6) Portage, during a sync, by deciding to remove the ebuild of an installed package, has lost the ability to bring the system back to a consistent state (hey, that's exactly the purpose of portage, isn't it?).
It has cut its own legs then it figured out it can't walk and cries out.
This really fits the definition of a bug.
So, I didn't break portage, but it broke itself.
There are workarounds? Maybe, but that's not the point. If it doesn't do what's supposed to do, then it's a bug.
Ebuilds get fixed quickly? Not always (think ekiga, worldofpadman, just to mention a few, left broken for many, many months)
By the way, Portage has already implemented some conceptually similar features in the past, like preserved libs (understand the reference?), so I really can't see any reason why this one should not be acknowledged and fixed.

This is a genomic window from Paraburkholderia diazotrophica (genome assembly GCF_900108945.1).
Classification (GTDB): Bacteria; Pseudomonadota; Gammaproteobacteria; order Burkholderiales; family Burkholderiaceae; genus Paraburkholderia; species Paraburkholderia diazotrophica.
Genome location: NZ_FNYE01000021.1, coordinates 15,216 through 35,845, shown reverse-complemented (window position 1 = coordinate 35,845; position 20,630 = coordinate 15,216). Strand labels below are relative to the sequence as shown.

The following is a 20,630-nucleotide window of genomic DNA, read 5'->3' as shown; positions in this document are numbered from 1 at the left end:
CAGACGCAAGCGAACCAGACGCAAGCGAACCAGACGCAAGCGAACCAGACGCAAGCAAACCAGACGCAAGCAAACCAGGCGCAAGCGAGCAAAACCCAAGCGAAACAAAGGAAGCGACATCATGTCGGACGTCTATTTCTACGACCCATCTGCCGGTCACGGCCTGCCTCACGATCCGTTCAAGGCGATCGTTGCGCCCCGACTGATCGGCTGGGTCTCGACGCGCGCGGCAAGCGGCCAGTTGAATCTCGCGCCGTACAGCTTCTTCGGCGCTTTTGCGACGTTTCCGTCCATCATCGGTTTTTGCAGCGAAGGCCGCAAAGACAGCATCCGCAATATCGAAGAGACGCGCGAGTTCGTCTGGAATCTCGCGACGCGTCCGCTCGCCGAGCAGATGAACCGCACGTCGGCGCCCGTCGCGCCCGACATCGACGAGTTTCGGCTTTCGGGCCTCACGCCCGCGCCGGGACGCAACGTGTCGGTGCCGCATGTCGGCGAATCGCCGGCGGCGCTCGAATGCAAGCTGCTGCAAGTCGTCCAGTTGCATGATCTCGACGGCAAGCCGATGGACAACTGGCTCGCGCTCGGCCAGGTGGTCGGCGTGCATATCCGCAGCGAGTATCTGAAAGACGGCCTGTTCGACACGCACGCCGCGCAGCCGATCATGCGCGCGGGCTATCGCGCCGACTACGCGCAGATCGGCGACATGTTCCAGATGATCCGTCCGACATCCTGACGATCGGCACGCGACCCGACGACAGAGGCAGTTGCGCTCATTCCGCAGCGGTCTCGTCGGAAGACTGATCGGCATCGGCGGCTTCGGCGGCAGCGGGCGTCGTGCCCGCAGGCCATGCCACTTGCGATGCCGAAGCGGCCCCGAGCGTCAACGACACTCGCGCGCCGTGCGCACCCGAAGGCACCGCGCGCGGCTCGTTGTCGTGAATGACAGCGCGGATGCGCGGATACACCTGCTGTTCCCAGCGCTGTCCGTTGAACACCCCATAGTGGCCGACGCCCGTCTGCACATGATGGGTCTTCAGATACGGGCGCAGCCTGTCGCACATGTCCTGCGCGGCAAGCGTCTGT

It is a known problem, that updates can become difficult, if you do not update for a long time.
KDE is a complicate candidate, because it ships many dependencies and can quickly become unclear.
Any improvement is welcome and I agree, that we can call it a bug, if you can not update after 12 months.
However this ticket will not lead to any improvement, because the bug tracker is not well suited for discussion and the problem is very complicate.
I suggest that you discuss it on IRC.
You can help by collecting new knowledge on your wiki page and we can update
We should write down systematically the typical problems for a breakage.
a) then we can elaborate a quick solution for the specific situation for the user
b) if there is a solution in portage: open a ticket and describe the feature request precisely.
c) we can also discuss, if specific problems can be solved by different workflows. But we cannot discuss this on bugzilla.
I will close this ticket here, because the topic of the ticket is too broad.
I hope you understand it and I ask everyone not to use the bug tracker for discussion or even snarky comments.